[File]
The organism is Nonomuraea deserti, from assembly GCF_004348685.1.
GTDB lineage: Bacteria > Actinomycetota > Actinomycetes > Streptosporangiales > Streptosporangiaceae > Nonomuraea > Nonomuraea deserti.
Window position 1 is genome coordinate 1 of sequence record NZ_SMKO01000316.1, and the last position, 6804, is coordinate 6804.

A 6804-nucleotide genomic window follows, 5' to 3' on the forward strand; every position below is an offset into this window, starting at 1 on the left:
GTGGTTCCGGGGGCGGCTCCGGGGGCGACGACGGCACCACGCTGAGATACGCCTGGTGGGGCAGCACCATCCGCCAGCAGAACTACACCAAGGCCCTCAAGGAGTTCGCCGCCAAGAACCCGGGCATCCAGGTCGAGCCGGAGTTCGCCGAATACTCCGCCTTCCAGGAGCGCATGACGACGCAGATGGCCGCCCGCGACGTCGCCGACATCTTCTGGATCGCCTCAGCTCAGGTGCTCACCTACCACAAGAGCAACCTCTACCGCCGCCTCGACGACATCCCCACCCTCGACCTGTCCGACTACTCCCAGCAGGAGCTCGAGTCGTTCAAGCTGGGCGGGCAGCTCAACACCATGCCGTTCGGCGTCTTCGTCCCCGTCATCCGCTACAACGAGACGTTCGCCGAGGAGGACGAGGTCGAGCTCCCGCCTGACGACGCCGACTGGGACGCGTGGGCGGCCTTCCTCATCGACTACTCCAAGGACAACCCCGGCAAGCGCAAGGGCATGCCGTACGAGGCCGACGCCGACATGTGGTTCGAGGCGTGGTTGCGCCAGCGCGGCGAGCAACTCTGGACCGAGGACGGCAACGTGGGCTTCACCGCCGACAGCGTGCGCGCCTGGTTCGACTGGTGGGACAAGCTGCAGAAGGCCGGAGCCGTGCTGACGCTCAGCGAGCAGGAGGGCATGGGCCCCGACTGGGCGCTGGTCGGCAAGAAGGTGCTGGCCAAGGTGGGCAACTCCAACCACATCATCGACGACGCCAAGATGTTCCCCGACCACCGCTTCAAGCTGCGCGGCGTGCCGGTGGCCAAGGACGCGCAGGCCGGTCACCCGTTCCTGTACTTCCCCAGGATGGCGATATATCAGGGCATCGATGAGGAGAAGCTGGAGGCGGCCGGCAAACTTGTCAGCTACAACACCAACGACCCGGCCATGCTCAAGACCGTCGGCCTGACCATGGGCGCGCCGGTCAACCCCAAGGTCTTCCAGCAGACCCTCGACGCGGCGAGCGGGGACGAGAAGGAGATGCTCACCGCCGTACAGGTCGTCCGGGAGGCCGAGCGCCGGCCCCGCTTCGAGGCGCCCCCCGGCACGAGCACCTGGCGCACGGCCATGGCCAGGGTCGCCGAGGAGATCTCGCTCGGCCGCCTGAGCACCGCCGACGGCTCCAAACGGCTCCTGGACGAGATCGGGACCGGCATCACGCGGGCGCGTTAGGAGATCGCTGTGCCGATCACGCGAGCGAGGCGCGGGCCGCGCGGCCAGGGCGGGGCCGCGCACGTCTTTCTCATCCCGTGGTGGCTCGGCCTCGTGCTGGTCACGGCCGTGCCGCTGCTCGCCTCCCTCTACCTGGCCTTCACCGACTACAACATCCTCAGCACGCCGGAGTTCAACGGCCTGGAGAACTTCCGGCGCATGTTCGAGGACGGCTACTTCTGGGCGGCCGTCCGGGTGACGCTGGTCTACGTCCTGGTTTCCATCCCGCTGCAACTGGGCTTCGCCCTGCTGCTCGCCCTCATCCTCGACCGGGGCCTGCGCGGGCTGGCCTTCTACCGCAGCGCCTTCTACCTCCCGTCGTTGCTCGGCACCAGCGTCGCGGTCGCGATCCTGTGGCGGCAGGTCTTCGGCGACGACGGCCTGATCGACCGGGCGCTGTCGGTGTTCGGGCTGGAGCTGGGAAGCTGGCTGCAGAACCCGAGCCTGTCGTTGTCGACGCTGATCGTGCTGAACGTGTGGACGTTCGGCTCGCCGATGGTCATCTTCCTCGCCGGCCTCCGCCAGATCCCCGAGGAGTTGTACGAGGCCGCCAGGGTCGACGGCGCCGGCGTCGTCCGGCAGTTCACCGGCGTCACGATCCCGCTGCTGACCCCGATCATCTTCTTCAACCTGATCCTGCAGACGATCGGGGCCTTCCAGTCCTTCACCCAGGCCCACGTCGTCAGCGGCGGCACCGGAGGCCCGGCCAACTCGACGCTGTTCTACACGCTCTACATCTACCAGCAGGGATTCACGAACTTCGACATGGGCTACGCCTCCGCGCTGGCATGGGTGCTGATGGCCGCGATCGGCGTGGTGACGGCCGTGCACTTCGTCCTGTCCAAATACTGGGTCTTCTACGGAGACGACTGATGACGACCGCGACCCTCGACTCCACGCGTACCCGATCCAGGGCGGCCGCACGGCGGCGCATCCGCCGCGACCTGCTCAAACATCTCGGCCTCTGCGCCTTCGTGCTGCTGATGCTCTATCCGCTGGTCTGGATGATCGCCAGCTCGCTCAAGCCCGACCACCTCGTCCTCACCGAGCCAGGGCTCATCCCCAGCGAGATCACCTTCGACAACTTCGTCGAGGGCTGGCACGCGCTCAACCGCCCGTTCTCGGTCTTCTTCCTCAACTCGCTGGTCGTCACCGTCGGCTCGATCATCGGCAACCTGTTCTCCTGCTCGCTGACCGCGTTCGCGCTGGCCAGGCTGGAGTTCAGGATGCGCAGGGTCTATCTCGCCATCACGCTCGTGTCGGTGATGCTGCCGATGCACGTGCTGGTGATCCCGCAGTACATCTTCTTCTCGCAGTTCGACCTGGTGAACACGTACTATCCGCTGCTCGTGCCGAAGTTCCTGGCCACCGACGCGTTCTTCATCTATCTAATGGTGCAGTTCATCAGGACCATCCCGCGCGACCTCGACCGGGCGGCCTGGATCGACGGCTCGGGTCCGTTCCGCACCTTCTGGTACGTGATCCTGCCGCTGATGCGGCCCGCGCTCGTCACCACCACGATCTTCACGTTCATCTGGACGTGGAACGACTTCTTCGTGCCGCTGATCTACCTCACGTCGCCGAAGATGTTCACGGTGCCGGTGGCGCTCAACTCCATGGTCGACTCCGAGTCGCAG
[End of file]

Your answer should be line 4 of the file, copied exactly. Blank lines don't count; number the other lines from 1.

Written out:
A 6804-nucleotide genomic window follows, 5' to 3' on the forward strand; every position below is an offset into this window, starting at 1 on the left: